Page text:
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T.V. Mohandas Pai wears many hats. From the outspoken former chief financial officer and board member of Infosys Ltd and a part of several government committees, to a board member of the Securities and Exchange Board of India and the chairman of Manipal Global Education, he juggles multiple roles. But the one hat he has been wearing since 1999 is that of a philanthropist.

In 2000, Pai was responsible for setting up the Akshaya Patra Foundation, among the largest non-governmental organizations (NGOs) in India, and is now a trustee on its board. The NGO brings mid-day meals to 1.4 million children every day in government schools.

The 57-year-old, who says he gives away most of what he earns now, believes Indians are not giving as much they should. He spoke on why inheritance tax must come back, how NGOs should not play politics and why the culture of giving is dying in India. Edited excerpts from an interview:

Where does India stand with respect to philanthropy?

In our culture, giving was very much part of our tradition. But after the colonial period, we seem to have lost that culture. After India’s independence, (Jawaharlal) Nehru’s vision of the state playing a dominating role destroyed the culture of giving. In every society, people who are well-off have a natural obligation to take care of the deprived. That’s how you build a good society.

In the US, they practise compassionate capitalism, which means you take care of all your stakeholders, but you give away part of your wealth. That’s why the wealth creators in the US give away a lot of their money as opposed to Europe, which is feudal—they accumulate money to pass it on to their children.

In India, we are now going the European way, barring a few exceptions.

What do you think the philanthropy quotient is of business leaders in India?

With five being very good, I would give them one.

Today, there are about 65 billionaires in the country and they have $260 billion of wealth. Why can’t they give away 2% of it? We had a top tax rate of 40% that has been brought down to 30% (in 1997) by (former finance minister) Chidambaram.

So, the government has sent a message that we will reduce what we ask from you so you can be wealthy but, in turn, these people had an obligation to give, but the wealthy are not obliging.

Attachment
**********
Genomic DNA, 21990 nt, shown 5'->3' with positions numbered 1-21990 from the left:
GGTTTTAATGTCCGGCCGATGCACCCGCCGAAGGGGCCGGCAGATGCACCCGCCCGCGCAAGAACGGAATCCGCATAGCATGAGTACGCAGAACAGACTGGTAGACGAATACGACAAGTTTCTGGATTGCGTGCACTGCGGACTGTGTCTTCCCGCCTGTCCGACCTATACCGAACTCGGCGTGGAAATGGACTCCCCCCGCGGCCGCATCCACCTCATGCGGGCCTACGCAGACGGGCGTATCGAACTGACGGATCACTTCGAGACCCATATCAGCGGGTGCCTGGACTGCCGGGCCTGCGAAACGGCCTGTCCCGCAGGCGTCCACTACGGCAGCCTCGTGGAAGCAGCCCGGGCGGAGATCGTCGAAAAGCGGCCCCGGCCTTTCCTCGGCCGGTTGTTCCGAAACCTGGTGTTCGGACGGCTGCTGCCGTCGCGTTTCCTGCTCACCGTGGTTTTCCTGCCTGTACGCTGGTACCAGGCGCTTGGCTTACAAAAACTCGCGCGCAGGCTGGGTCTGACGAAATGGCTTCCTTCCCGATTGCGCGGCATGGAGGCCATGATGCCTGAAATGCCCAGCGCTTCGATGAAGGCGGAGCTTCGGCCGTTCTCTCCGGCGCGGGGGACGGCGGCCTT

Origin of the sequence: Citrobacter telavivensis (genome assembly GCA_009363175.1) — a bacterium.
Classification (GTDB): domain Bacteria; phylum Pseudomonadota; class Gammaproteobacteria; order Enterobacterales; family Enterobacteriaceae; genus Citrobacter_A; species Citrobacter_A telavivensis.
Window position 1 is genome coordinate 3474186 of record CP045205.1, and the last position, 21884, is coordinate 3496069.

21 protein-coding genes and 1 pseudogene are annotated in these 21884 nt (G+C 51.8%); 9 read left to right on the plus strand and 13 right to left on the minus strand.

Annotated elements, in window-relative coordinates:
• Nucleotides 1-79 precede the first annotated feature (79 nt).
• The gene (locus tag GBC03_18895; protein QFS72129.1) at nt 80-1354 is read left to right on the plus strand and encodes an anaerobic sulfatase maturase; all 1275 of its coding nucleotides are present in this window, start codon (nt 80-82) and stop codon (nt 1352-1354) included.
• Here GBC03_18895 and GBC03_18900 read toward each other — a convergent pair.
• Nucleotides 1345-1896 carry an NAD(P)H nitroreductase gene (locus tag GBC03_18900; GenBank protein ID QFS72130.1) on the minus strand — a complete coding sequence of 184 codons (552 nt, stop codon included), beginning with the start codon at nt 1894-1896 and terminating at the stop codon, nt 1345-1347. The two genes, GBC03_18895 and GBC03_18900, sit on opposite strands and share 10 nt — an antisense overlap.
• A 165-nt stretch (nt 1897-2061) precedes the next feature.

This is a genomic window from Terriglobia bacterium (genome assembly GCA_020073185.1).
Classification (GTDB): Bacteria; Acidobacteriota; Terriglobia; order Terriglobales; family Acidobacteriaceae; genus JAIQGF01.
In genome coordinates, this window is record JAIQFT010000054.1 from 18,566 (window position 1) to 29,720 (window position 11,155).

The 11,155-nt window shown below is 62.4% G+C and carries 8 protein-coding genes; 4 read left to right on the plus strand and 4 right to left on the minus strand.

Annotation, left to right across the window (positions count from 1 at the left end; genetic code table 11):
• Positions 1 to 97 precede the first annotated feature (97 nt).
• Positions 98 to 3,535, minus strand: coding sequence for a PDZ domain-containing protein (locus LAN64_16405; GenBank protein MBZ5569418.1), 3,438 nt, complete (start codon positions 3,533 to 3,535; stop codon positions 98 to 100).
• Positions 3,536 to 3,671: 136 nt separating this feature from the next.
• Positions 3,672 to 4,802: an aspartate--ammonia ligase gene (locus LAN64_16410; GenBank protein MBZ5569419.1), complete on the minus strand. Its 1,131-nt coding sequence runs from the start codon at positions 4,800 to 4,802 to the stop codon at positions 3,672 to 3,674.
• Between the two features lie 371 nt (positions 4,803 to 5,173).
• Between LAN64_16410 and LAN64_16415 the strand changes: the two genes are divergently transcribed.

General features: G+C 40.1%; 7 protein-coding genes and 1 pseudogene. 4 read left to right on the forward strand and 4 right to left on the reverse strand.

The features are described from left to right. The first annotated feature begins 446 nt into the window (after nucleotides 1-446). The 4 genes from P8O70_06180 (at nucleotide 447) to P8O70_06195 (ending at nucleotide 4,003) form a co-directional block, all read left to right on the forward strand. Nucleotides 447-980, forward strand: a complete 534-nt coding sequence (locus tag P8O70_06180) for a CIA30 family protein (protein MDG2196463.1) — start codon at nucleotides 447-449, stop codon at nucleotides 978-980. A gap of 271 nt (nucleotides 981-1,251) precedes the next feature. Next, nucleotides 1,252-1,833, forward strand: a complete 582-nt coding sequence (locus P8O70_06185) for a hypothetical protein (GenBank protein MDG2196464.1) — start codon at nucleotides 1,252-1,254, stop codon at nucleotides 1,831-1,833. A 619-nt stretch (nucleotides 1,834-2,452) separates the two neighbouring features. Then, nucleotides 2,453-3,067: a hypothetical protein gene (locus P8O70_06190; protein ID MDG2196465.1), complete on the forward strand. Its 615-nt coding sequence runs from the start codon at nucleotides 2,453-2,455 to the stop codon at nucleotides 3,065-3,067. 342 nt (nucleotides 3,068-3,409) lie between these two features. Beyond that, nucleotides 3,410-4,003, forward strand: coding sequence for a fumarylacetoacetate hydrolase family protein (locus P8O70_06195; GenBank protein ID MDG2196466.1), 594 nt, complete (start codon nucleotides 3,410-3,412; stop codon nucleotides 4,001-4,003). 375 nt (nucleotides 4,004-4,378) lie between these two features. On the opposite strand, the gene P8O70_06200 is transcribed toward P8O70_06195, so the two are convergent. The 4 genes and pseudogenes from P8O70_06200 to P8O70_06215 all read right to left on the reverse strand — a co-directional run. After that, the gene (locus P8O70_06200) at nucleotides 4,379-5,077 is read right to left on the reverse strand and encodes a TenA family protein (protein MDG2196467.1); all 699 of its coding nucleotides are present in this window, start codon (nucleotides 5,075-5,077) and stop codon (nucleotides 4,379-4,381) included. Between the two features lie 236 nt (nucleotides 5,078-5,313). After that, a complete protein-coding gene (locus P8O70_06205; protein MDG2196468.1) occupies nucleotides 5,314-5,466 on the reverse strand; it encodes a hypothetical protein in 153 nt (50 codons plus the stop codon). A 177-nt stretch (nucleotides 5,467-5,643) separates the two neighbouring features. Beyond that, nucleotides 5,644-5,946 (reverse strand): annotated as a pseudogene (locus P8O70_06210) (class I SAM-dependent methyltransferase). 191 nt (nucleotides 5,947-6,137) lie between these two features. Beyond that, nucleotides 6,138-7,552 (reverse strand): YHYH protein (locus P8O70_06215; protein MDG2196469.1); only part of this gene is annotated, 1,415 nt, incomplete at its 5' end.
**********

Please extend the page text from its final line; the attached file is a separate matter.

If you look at 2% of $260 billion, it amounts to $5 billion or 30,000 crore. With this, about 50 crore (500 million) people can get medical insurance.

How do we encourage people to begin giving early?

I’m starting to believe that the only way to get people to give is to impose an inheritance tax. That will only force them to give. America has an inheritance tax, and that is forcing people to give when they are alive.

How do you convince people that it is an obligation to give?

I don’t like the word philanthropy because it has a connotation of patronage and feudalism. It says “I’m giving you something I own." You should remember that you are successful because of a variety of reasons, and so you have an obligation. You must give willingly as part of an obligation and not because you get the respect out of doing philanthropy.

What are the causes you support?

I have been giving since 1999, but, over the last six years, I give away most of the money I earn in a year and sometimes I sell assets to give away.

I feel I should do something for my country, so I fund Akshaya Patra. I feel I should do something for my state, so I’m part of Bangalore Political Action Committee (an action group that is aimed at enhancing the quality of life for citizens of Bengaluru), and I also want to do something for my community, so I run a large scholarship programme in Mangalore for about 6,000 Konkani-speaking children where we raise about 3 crore a year.

I also support other small programmes like building school rooms, scholarships on a need basis.

How much do you give away in a year?

I’m doing it for myself; I would not like to put a number to it. It is not a competition about who gives more than whom.

People cite lack of transparency among NGOs as a reason to not give.

It is just an excuse to not give. There are some very good NGOs and bad NGOs.

But there is a need to modernize NGOs…

Why can’t business leaders participate in modernizing them, instead of cribbing about lack of modernization?

NGOs have a significant role to play in society. There seems to be a sense that the government is persecuting a few of them...

I think it is a very wrong notion that the government is persecuting NGOs. There are NGOs that are into advocacy and are becoming lobbyists and NGOs that are trying to push their point of view.

These organizations, in turn, are funded by overseas money. Like the Kudankulam nuclear plant issue—it was not funded by Indians. We should be circumspect and look at this issue in a broad way.

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